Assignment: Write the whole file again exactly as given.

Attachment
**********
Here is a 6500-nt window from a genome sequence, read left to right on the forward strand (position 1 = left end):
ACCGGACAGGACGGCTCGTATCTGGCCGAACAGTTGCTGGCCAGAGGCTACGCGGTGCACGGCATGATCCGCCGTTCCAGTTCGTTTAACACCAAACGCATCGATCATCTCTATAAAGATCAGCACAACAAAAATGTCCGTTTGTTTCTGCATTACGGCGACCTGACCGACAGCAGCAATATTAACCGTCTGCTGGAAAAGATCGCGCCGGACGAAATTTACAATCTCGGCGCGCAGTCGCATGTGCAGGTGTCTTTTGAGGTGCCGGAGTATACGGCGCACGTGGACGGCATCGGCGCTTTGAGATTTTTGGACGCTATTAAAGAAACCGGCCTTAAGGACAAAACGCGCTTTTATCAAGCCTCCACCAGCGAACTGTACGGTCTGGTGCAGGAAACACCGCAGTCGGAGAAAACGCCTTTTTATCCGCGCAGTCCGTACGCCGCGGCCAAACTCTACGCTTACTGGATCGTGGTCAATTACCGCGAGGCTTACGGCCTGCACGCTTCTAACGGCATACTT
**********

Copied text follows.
Here is a 6500-nt window from a genome sequence, read left to right on the forward strand (position 1 = left end):
ACCGGACAGGACGGCTCGTATCTGGCCGAACAGTTGCTGGCCAGAGGCTACGCGGTGCACGGCATGATCCGCCGTTCCAGTTCGTTTAACACCAAACGCATCGATCATCTCTATAAAGATCAGCACAACAAAAATGTCCGTTTGTTTCTGCATTACGGCGACCTGACCGACAGCAGCAATATTAACCGTCTGCTGGAAAAGATCGCGCCGGACGAAATTTACAATCTCGGCGCGCAGTCGCATGTGCAGGTGTCTTTTGAGGTGCCGGAGTATACGGCGCACGTGGACGGCATCGGCGCTTTGAGATTTTTGGACGCTATTAAAGAAACCGGCCTTAAGGACAAAACGCGCTTTTATCAAGCCTCCACCAGCGAACTGTACGGTCTGGTGCAGGAAACACCGCAGTCGGAGAAAACGCCTTTTTATCCGCGCAGTCCGTACGCCGCGGCCAAACTCTACGCTTACTGGATCGTGGTCAATTACCGCGAGGCTTACGGCCTGCACGCTTCTAACGGCATACTT